Dubai to issue rules for driverless cars next year, says official

Emirate to become one of the first cities to do so


Waheed Abbas

Published: Wed 27 Oct 2021, 9:26 PM

Last updated: Wed 27 Oct 2021, 9:42 PM

Dubai is set to become one of the first cities to issue regulations for the commercial use of autonomous vehicles next year, a senior official of the Roads and Transport Authority (RTA) said on Wednesday.

In April this year, the RTA signed an agreement with the US-based autonomous car manufacturer Cruise, a subsidiary of General Motors, for 4,000 taxi cars. The first set of self-driving cars will hit Dubai’s roads in 2023.

“A few months ago, we signed a 15-year agreement with Cruise to introduce autonomous taxis in Dubai by the end of 2023. Initially, it will be on a small scale, but then we’ll ramp it up to thousands of taxis. It’s more of a strategic alliance. By 2023, it’s our responsibility as a government entity of Dubai to introduce regulations that would allow these vehicles to operate here. It’s a commitment from us,” said Ahmed Bahrozyan, CEO of the Public Transport Agency at the RTA.


>> UAE: Chinese, Russian firms win RTA’s 
self-driving vehicle challenge

>> Dubai: Autonomous self-driving delivery vehicles to hit the roads soon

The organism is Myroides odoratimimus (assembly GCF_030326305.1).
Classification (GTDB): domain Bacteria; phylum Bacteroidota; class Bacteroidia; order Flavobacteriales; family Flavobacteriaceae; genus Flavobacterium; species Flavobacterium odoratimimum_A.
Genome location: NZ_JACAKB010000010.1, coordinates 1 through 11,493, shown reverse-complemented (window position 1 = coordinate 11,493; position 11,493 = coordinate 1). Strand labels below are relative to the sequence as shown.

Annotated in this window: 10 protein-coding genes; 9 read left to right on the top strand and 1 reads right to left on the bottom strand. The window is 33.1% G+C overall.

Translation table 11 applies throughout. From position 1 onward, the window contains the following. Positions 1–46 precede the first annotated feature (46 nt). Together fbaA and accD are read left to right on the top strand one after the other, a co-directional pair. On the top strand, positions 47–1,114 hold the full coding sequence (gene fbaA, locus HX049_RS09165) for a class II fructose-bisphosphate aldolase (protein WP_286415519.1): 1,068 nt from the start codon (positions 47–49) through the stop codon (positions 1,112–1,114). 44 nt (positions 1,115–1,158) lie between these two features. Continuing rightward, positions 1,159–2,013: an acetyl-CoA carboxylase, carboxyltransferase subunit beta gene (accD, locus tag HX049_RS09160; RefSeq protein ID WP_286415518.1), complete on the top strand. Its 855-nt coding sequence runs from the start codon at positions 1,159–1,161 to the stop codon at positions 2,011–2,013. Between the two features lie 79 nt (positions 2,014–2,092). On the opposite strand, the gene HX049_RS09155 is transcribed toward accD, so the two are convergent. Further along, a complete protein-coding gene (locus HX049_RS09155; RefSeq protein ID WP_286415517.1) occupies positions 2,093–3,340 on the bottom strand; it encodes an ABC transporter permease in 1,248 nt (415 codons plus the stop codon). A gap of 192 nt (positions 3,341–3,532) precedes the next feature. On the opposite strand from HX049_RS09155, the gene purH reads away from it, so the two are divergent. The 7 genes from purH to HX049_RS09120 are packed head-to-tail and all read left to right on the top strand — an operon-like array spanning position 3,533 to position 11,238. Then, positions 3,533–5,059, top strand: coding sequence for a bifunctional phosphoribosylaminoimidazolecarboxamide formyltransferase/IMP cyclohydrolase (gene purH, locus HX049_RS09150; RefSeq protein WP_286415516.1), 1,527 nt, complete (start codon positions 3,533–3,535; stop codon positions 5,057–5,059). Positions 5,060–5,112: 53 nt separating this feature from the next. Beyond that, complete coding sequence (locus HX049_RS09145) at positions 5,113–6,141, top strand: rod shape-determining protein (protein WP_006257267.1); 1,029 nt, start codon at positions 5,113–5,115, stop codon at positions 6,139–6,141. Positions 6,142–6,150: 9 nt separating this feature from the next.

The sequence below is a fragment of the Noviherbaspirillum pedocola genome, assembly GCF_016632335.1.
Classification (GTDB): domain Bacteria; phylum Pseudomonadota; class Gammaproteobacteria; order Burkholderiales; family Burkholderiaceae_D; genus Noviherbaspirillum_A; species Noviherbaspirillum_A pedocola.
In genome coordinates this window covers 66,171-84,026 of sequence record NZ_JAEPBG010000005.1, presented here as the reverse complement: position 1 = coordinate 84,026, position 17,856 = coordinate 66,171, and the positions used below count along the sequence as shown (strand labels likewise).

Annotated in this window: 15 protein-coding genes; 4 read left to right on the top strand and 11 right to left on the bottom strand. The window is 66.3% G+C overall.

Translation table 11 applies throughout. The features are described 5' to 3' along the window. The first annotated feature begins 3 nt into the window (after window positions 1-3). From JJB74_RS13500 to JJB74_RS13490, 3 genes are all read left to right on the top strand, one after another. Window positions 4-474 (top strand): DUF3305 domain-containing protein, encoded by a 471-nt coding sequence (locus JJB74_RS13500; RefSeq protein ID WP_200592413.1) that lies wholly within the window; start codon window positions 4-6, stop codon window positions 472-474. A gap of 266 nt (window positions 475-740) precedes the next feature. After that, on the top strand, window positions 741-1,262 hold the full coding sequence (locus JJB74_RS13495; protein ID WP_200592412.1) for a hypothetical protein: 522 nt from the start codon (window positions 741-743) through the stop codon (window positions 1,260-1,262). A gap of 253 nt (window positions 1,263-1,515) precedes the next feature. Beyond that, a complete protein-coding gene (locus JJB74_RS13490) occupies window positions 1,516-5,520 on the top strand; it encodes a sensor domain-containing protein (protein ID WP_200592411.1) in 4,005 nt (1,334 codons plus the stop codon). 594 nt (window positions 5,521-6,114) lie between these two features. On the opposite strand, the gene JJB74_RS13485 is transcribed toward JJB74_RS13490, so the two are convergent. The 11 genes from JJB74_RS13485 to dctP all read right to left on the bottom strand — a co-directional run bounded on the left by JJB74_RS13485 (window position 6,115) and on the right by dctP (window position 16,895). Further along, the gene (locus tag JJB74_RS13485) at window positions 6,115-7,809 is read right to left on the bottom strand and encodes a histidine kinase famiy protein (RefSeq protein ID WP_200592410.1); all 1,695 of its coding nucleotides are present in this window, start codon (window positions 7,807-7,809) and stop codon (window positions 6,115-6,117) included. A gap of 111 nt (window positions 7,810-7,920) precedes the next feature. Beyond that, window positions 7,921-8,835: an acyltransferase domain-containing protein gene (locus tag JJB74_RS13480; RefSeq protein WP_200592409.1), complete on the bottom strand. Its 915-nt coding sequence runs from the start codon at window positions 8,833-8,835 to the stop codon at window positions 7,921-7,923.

“Companies like Cruise want to work with Dubai because we are quite fast compared to other cities in issuing regulations. We already have regulations for conducting trials of autonomous vehicles. The next step is to issue regulations for commercial operations of autonomous vehicles. We are working with the Dubai legislation authority, Dubai Police and partners. We expect that by next year we’ll have regulations in place,” he said.

Bahrozyan was speaking on the sidelines of the Dubai World Congress for Self-Driving Transport held at the Dubai World Trade Centre on Wednesday.


More news from
Can Germany forego heritage and embrace electric vehicles?


Can Germany forego heritage and embrace electric vehicles?

As countries across the world attempt to slow global warming, the switch to electric vehicles is particularly significant. But that requires wrenching change that is a death knell for hundreds of companies that make components for conventional engines. They will be obsolete in an EV world


Waking up to the world's water crisis


Waking up to the world's water crisis

While concerns about the geopolitical order, climate change and the Covid-19 pandemic have understandably been in the spotlight, water is rarely discussed outside the context of humanitarian responses to local, national, or transboundary floods or droughts